Taking life with a grain of salt

Taking life with a grain of salt

Michael Shermer is a scientist and a skeptic. A professional skeptic.

He founded a magazine of the same name, and has built a career debunking popular myths, superstitions and urban legends.

Generally, Shermer says, Americans aren't very good at differentiating truth from myth, and the Internet has only served to feed that tendency.

"Our critical-thinking skills are reasonably low. I'm still surprised at things that take off and get cultural legs like they do in the media," he said, from those who question President Obama's birthplace to "truthers" who believe the Bush administration orchestrated or knew about the 9/11 attacks.

Shermer, adjunct professor at Claremont Graduate University in California, will speak at the University of Illinois on Tuesday as part of his latest lecture tour. His talk is scheduled for 7 to 8 p.m. in Room 100 of the Materials Science and Engineering Building, 1304 W. Green St., U.

His books cover everything from Charles Darwin and Holocaust revisionists to the way biology and psychology shape our economic choices. He also wrote "Why People Believe Weird Things" and, besides publishing Skeptic magazine, is a monthly columnist for Scientific American.

His latest book, due out in late May, is "The Believing Brain."

In an interview Friday with The News-Gazette, Shermer said the book is about "not so much why people believe weird things, but why people believe things at all how the brain works, how we form our beliefs, how our brain works mightily to defend them as true and find social support for those beliefs."

Studies have consistently shown two-thirds of Americans believe in "pseudoscience" ghosts, haunted houses, psychics, aliens, the paranormal, "the general pantheon of what we consider to be weird beliefs," Shermer said. "The specifics depend on what's hot in popular culture a new movie, a new claim."

"On the deepest level, our brains are wired up to believe just about everything we encounter," he said.

It's sort of a default setting to "believe all patterns real unless proven otherwise," he said. He calls it "patternicity, the tendency to find meaningful patterns in random noise. That is how learning occurs -- 'a' is connected to 'b.' All animals do it. We have to do it to survive. And often the patterns are real."

How do you tell the difference between true and false patterns?

"Our brains are really bad at that. Science evolved as a mechanism to get past all that.

"Science is the best tool we ever devised. It's the only hope we have," he said. But "it's counterintuitive. People are not naturally inclined to think skeptically and scientifically."

So they believe what they hear on the news or read on a blog or Facebook page. For every website like http://www.skeptic.com or http://www.snopes.com that debunks myths, "there's a hundred more that promote" them.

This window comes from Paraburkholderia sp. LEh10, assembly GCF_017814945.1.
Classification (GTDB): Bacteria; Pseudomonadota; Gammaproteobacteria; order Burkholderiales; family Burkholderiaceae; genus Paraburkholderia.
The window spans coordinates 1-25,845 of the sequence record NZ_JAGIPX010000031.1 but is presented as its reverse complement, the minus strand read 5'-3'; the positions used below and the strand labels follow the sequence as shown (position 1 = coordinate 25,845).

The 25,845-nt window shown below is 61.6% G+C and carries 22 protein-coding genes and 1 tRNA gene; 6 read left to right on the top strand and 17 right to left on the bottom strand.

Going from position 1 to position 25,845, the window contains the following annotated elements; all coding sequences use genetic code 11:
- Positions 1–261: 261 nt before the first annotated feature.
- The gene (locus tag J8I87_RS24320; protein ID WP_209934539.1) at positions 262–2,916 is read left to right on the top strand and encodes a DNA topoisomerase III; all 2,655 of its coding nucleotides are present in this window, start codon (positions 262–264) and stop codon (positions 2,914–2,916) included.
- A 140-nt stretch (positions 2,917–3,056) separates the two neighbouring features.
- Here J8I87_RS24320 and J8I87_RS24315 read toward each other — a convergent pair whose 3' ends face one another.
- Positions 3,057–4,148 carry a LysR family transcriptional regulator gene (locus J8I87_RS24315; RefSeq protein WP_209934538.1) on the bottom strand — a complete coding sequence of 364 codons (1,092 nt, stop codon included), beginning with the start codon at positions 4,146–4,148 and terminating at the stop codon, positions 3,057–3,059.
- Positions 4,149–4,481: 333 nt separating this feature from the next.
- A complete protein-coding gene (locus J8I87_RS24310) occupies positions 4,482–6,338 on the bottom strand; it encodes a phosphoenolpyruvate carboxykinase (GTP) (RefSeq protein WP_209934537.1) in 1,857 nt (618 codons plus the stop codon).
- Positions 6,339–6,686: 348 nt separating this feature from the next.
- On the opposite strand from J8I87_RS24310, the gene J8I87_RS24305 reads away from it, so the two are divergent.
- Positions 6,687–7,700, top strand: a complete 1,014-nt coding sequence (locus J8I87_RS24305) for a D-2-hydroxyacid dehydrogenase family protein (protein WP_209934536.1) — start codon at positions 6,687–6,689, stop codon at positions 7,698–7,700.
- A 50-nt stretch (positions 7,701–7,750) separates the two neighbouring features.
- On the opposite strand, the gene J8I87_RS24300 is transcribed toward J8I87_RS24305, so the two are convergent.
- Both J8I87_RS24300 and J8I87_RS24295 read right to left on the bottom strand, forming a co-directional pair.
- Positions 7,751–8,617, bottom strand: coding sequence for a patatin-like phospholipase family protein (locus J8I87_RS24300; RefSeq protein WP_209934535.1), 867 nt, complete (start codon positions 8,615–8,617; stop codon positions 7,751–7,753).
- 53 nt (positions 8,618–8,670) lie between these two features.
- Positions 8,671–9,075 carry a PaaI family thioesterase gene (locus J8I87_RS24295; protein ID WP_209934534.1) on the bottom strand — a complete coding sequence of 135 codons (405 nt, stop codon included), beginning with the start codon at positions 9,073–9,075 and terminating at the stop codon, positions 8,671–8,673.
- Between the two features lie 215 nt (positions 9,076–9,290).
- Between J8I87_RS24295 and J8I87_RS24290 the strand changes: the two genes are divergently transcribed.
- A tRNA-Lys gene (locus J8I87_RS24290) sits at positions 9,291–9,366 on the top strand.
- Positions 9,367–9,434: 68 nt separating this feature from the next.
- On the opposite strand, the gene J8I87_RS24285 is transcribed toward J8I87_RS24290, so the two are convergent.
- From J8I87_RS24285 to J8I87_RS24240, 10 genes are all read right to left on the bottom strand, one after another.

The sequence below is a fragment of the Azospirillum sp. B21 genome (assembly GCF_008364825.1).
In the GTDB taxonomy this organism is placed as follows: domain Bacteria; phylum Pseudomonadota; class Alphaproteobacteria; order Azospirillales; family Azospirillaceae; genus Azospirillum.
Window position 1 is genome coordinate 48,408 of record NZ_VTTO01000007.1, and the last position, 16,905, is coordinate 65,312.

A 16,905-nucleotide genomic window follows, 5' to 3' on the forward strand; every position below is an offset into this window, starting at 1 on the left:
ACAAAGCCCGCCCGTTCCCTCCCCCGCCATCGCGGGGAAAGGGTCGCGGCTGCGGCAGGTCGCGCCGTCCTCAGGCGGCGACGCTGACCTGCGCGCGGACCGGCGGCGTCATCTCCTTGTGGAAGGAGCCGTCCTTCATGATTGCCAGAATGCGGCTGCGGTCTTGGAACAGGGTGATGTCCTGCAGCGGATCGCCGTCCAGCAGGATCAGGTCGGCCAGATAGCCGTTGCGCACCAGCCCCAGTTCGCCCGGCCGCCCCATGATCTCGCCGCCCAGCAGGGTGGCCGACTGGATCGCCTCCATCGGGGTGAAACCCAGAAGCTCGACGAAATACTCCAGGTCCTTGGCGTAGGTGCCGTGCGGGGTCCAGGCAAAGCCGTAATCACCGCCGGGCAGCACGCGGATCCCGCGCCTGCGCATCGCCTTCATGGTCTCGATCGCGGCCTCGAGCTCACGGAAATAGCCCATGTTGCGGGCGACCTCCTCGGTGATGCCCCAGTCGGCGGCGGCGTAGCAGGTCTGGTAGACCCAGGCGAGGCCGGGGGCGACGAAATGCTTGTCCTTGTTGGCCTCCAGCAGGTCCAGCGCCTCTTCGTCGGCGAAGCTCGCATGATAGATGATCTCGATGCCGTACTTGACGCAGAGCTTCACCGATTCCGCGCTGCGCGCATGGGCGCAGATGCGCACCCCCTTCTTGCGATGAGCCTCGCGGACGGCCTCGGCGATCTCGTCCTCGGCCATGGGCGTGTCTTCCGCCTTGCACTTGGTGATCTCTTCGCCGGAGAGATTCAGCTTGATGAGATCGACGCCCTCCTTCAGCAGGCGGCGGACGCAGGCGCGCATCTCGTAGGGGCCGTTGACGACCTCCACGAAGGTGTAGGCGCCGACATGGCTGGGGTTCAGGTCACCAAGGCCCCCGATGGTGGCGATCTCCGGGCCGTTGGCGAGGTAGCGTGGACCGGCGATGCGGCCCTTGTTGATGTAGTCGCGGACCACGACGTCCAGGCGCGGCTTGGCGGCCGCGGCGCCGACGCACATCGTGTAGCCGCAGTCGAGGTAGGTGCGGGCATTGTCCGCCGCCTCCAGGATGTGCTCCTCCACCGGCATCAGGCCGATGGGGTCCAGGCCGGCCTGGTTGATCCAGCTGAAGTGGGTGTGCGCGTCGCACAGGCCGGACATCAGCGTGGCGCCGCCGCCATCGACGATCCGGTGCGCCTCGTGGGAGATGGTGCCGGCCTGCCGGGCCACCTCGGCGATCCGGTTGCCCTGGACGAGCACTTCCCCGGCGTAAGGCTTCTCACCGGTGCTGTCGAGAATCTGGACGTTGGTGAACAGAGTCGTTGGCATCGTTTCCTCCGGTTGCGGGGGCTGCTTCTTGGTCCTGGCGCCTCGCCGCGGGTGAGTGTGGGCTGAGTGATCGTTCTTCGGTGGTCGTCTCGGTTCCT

"The problem with the Internet is that there's no fact-checkers. There's no editors," he said.

Shermer, an aethist, said he was a "pretty serious" Christian through his college years at Pepperdine University and hoped to become a theology professor. But he had more facility for science than Greek, Latin or Aramaic. Halfway through graduate school in psychology at Claremont, he gave up religion.

When he studied cultural anthroplogy and comparative religions, he realized they all had competing claims to truth.

"The creator of the universe wrote a book. Unfortunately, he wrote several of them that don't always agree. What are we supposed to do?" he said.

He liked the "open-endedness and uncertainty" and "non-elitist" nature of science.

"It's not that the answers are out there and sombody's going to get them to you. The answers may be out there, you're not sure if you will get them, and anybody can do it," he said.

Shermer's talk is sponsored by the Illini Secular Student Alliance, which is also leading a nationwide "Ask an Atheist Day" on Wednesday with more than 50 campuses across the United States. Organizers said it's an opportunity for people to learn more about the nonreligious community.

UI student Rebecca Tippens, a member of the alliance, said the idea is to counter stereotypes and "misconceptions people have about atheists."

She said she often gets questions like, "How can you be a moral person without God?" or "Do you hate God?"

"No. We don't believe in him, but we're not bitter," said Tippens, a physics major, adding that most members were raised with religious backgrounds. "We're just like anyone else."

Participants will wear stickers saying "Ask an Atheist" and be willing to answer questions all day, she said.

For information, check the event's Facebook page at http://on.fb.me/gGlCbu or the Illini Secular Student Alliance's blog at http://uiucatheists.blogspot.com/.

For information about Michael Shermer, visit http://www.michaelshermer.com/.

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